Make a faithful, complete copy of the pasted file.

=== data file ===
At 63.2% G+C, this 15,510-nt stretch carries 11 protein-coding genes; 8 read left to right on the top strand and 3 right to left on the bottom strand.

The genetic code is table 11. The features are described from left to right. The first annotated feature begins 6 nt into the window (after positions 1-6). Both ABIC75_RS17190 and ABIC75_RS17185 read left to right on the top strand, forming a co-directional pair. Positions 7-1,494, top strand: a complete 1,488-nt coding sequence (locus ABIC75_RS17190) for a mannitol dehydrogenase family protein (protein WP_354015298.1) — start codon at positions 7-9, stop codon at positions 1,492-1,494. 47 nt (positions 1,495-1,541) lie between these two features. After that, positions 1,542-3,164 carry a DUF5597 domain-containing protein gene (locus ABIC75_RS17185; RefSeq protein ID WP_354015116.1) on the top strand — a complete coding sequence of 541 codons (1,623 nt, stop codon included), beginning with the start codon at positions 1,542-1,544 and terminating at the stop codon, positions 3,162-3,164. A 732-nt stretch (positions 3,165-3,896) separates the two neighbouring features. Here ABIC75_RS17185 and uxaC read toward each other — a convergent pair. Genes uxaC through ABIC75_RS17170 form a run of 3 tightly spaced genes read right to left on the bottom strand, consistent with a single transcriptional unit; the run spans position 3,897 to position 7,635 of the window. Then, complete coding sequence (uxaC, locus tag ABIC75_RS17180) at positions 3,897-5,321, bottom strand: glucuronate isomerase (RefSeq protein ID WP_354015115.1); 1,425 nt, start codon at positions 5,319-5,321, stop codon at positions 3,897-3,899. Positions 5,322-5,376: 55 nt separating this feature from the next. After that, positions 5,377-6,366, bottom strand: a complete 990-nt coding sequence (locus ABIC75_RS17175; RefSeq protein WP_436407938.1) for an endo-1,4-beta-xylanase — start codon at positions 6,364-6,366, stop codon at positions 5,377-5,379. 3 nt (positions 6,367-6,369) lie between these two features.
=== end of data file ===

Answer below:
At 63.2% G+C, this 15,510-nt stretch carries 11 protein-coding genes; 8 read left to right on the top strand and 3 right to left on the bottom strand.

The genetic code is table 11. The features are described from left to right. The first annotated feature begins 6 nt into the window (after positions 1-6). Both ABIC75_RS17190 and ABIC75_RS17185 read left to right on the top strand, forming a co-directional pair. Positions 7-1,494, top strand: a complete 1,488-nt coding sequence (locus ABIC75_RS17190) for a mannitol dehydrogenase family protein (protein WP_354015298.1) — start codon at positions 7-9, stop codon at positions 1,492-1,494. 47 nt (positions 1,495-1,541) lie between these two features. After that, positions 1,542-3,164 carry a DUF5597 domain-containing protein gene (locus ABIC75_RS17185; RefSeq protein ID WP_354015116.1) on the top strand — a complete coding sequence of 541 codons (1,623 nt, stop codon included), beginning with the start codon at positions 1,542-1,544 and terminating at the stop codon, positions 3,162-3,164. A 732-nt stretch (positions 3,165-3,896) separates the two neighbouring features. Here ABIC75_RS17185 and uxaC read toward each other — a convergent pair. Genes uxaC through ABIC75_RS17170 form a run of 3 tightly spaced genes read right to left on the bottom strand, consistent with a single transcriptional unit; the run spans position 3,897 to position 7,635 of the window. Then, complete coding sequence (uxaC, locus tag ABIC75_RS17180) at positions 3,897-5,321, bottom strand: glucuronate isomerase (RefSeq protein ID WP_354015115.1); 1,425 nt, start codon at positions 5,319-5,321, stop codon at positions 3,897-3,899. Positions 5,322-5,376: 55 nt separating this feature from the next. After that, positions 5,377-6,366, bottom strand: a complete 990-nt coding sequence (locus ABIC75_RS17175; RefSeq protein WP_436407938.1) for an endo-1,4-beta-xylanase — start codon at positions 6,364-6,366, stop codon at positions 5,377-5,379. 3 nt (positions 6,367-6,369) lie between these two features.